Eugene has a long list of influences that have informed his work over the years, such as, Guy Aitchison, Jeff Gogue, Shige, Paul Booth and Mike DeVries - to more recent influences as his research continues such as Nikko Hurtado, Yang Zhuo, Shawn Barber, Uncle Allan, Jess Yen, Juan Salgado, Carlos Torres, Bob Tyrell and Robert Hernandez.”
“I’m really thankful to my dad, colleagues and Pix, who taught me a lot of technical aspects of tattooing, Karen and Simon Faith for the great opportunity of working here at Tattooz by Design and Alvis Caune from Neo Tattoo in Latvia because he is the guy that inspired me to tattoo”.
A post-interview visit to Eugene’s art room at his house reveals film characters intermingling with beautiful female figures in bold, bright paintings while delicate watercolors depict unsettled landscapes, with skies as full of emotive clouds as those that hang over us outside. A blue dragon wraps itself inquisitively around a ball of light that highlights its soft curves and streamlined koi carps seemingly glide across their canvases.
With artwork like this to his name and so much more to accomplish in the future, Eugene will no doubt be experiencing every success in his ongoing journey into the world of tattooing.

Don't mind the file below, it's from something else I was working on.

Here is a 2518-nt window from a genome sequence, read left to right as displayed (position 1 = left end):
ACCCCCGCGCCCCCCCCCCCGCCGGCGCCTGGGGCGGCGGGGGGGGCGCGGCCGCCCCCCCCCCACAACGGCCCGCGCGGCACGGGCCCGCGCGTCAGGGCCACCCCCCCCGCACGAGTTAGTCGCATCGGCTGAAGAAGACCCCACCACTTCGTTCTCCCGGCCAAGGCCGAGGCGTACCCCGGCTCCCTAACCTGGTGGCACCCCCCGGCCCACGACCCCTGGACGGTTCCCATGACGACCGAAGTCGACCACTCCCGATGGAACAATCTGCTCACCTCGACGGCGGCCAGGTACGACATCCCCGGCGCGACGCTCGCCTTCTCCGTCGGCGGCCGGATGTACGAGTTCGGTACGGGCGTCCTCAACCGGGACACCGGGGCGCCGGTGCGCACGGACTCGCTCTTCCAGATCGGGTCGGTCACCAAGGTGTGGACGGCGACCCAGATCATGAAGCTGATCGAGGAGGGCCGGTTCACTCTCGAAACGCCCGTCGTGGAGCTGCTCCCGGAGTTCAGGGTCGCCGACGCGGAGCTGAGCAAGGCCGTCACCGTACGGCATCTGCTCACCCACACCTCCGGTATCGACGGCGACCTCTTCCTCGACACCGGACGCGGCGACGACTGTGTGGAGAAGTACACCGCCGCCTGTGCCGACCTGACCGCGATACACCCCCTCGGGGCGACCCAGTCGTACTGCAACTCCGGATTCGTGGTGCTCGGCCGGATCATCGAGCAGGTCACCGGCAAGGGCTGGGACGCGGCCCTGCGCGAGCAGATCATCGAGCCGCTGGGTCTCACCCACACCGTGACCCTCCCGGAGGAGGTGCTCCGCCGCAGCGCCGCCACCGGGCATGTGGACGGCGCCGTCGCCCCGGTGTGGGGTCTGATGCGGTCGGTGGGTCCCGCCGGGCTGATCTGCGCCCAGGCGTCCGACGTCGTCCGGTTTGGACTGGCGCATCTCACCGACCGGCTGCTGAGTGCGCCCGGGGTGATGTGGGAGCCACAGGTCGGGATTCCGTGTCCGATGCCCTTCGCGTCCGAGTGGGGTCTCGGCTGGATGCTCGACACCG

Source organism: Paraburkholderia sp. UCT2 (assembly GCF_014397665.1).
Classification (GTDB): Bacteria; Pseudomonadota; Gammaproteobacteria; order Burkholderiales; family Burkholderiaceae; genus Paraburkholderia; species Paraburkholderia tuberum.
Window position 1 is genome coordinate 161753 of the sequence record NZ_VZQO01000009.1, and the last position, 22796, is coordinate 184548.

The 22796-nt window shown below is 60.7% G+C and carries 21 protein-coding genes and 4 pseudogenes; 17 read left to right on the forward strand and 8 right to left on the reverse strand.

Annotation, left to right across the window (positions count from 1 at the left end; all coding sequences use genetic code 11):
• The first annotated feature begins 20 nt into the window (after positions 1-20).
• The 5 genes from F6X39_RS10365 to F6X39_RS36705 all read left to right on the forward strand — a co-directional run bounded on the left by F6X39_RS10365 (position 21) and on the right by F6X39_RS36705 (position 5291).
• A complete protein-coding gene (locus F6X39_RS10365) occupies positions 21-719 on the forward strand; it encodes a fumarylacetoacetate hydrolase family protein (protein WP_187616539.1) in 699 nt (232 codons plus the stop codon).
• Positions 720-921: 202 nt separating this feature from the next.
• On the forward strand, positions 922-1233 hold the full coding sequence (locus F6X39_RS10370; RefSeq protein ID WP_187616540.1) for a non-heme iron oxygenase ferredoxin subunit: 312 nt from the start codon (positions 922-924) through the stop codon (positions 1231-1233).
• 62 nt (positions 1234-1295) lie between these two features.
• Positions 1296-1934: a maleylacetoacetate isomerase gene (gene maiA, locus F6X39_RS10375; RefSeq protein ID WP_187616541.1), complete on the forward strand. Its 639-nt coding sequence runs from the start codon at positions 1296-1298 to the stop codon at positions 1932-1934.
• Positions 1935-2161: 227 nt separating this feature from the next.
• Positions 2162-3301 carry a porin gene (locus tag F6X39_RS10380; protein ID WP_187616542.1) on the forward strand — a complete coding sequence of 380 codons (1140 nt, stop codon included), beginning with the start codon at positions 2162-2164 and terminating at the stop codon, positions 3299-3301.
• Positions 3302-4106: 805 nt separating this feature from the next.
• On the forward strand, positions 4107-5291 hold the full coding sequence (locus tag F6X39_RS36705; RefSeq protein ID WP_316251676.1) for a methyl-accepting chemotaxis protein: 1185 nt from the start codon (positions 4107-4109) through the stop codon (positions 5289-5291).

A Matter of Perspective
The phrase Trompe L’oeil is most often used in relation to the Baroque period of art where it referred to perspectival realism, but its roots actually go back much further than this. There’s a great story about a contest between two Greek painters: Zeuxis’ entry into the competition was of a still-life that was apparently so real, birds flew down from the sky to peck at the ornamental grapes. His rival in the contest, Parrhasius, then asked Zeuxis to pull back the tattered curtains so they could judge the painting behind them, Parrhasius was declared the winner as his painting was of the curtains themselves. Fooling the birds is cool, but fooling other painters trumps all.
One of the best examples of the form is Escaping Criticism by Pere Borrell del Caso. Fans of art in architecture will recognise the perspective fooling mechanism as it is also widely used in 16th and 17th churches to give depth where there is none.
Tattooz by Design
2B Waterloo Road
Tel: 02380 322486